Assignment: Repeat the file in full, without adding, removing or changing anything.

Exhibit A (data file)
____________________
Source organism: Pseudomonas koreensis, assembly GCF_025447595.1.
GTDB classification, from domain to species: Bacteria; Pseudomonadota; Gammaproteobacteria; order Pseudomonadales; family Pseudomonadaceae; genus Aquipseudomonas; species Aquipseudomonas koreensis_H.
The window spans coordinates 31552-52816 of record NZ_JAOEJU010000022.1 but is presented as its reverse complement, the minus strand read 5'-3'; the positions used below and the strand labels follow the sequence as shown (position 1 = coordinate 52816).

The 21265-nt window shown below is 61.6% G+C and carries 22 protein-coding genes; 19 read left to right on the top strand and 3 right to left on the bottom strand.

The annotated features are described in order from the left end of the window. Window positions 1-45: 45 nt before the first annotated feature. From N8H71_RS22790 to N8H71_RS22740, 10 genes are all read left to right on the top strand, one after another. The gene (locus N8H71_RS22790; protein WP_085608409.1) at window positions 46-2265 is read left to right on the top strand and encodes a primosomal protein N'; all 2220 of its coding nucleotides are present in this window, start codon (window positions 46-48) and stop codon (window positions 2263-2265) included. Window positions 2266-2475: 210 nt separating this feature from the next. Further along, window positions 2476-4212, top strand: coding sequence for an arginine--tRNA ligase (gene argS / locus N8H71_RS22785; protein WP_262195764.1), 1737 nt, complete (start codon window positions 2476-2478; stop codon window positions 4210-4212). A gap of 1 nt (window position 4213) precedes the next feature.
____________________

Source organism: Pseudomonas koreensis, assembly GCF_025447595.1.
GTDB classification, from domain to species: Bacteria; Pseudomonadota; Gammaproteobacteria; order Pseudomonadales; family Pseudomonadaceae; genus Aquipseudomonas; species Aquipseudomonas koreensis_H.
The window spans coordinates 31552-52816 of record NZ_JAOEJU010000022.1 but is presented as its reverse complement, the minus strand read 5'-3'; the positions used below and the strand labels follow the sequence as shown (position 1 = coordinate 52816).

The 21265-nt window shown below is 61.6% G+C and carries 22 protein-coding genes; 19 read left to right on the top strand and 3 right to left on the bottom strand.

The annotated features are described in order from the left end of the window. Window positions 1-45: 45 nt before the first annotated feature. From N8H71_RS22790 to N8H71_RS22740, 10 genes are all read left to right on the top strand, one after another. The gene (locus N8H71_RS22790; protein WP_085608409.1) at window positions 46-2265 is read left to right on the top strand and encodes a primosomal protein N'; all 2220 of its coding nucleotides are present in this window, start codon (window positions 46-48) and stop codon (window positions 2263-2265) included. Window positions 2266-2475: 210 nt separating this feature from the next. Further along, window positions 2476-4212, top strand: coding sequence for an arginine--tRNA ligase (gene argS / locus N8H71_RS22785; protein WP_262195764.1), 1737 nt, complete (start codon window positions 2476-2478; stop codon window positions 4210-4212). A gap of 1 nt (window position 4213) precedes the next feature.